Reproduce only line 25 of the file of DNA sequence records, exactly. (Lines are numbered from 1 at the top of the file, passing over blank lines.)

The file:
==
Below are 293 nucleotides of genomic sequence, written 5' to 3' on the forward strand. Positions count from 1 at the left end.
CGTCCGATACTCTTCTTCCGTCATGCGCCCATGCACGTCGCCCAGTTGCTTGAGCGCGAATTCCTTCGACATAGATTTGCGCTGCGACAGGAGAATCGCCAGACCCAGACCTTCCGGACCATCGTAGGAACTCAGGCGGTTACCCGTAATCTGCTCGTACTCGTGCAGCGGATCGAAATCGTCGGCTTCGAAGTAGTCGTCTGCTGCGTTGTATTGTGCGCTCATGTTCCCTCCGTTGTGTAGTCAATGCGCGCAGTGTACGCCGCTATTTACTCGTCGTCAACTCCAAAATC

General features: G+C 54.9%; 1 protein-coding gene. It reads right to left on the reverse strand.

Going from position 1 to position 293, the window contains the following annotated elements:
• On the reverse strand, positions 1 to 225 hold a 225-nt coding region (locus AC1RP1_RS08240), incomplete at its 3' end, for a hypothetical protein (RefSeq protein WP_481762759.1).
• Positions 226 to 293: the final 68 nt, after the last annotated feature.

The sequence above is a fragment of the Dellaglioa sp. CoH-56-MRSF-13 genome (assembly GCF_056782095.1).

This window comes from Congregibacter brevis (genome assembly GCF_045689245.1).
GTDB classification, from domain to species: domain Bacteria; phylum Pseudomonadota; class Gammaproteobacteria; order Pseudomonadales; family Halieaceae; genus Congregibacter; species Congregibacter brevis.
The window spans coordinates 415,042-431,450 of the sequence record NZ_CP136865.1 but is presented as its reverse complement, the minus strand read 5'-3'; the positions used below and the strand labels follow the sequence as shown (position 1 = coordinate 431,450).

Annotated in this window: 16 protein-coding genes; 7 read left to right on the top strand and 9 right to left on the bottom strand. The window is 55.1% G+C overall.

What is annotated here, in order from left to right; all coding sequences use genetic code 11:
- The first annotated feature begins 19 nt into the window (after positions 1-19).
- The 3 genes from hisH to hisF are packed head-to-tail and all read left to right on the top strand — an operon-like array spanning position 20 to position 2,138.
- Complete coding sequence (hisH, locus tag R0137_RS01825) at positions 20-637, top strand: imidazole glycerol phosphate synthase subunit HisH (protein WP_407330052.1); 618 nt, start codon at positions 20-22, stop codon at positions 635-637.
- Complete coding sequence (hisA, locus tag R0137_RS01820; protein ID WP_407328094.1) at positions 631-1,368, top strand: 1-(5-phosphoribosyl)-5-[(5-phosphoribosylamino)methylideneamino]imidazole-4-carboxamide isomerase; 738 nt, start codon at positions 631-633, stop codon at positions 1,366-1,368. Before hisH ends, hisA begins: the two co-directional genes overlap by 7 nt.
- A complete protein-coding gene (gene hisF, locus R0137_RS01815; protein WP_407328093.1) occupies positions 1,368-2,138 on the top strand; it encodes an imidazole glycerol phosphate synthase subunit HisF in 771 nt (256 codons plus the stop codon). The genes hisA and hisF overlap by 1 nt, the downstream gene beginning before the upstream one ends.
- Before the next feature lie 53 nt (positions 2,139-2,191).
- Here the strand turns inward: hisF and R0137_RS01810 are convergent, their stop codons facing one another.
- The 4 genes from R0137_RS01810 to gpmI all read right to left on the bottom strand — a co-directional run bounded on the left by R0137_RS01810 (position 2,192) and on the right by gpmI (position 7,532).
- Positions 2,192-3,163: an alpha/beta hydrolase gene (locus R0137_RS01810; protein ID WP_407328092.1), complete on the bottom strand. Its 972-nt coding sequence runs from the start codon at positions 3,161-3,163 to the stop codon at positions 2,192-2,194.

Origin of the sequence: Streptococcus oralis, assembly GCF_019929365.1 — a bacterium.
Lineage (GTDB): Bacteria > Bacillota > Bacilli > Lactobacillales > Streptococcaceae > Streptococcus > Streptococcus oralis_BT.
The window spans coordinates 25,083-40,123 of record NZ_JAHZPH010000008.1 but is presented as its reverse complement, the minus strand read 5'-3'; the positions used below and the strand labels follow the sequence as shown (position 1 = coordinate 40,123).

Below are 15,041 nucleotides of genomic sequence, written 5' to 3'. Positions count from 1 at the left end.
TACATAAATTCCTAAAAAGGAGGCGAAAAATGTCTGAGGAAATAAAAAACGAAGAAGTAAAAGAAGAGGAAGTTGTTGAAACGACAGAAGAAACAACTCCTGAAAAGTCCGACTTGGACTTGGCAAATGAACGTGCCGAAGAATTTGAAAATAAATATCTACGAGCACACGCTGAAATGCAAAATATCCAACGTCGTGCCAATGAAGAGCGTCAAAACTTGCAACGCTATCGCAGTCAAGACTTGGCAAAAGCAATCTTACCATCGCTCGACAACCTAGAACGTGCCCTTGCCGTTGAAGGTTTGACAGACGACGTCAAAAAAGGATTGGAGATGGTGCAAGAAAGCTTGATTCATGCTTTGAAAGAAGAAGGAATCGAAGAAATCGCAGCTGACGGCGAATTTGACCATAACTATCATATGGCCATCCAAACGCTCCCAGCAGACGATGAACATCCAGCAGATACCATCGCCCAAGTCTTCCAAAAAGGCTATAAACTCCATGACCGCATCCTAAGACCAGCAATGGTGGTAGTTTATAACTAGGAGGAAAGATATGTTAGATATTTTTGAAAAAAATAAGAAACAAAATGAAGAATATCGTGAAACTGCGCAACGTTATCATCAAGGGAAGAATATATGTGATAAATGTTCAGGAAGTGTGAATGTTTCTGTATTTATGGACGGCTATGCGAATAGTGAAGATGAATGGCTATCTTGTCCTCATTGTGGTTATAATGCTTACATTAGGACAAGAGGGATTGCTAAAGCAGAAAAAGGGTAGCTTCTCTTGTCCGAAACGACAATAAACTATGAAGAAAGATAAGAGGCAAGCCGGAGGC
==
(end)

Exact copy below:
Below are 15,041 nucleotides of genomic sequence, written 5' to 3'. Positions count from 1 at the left end.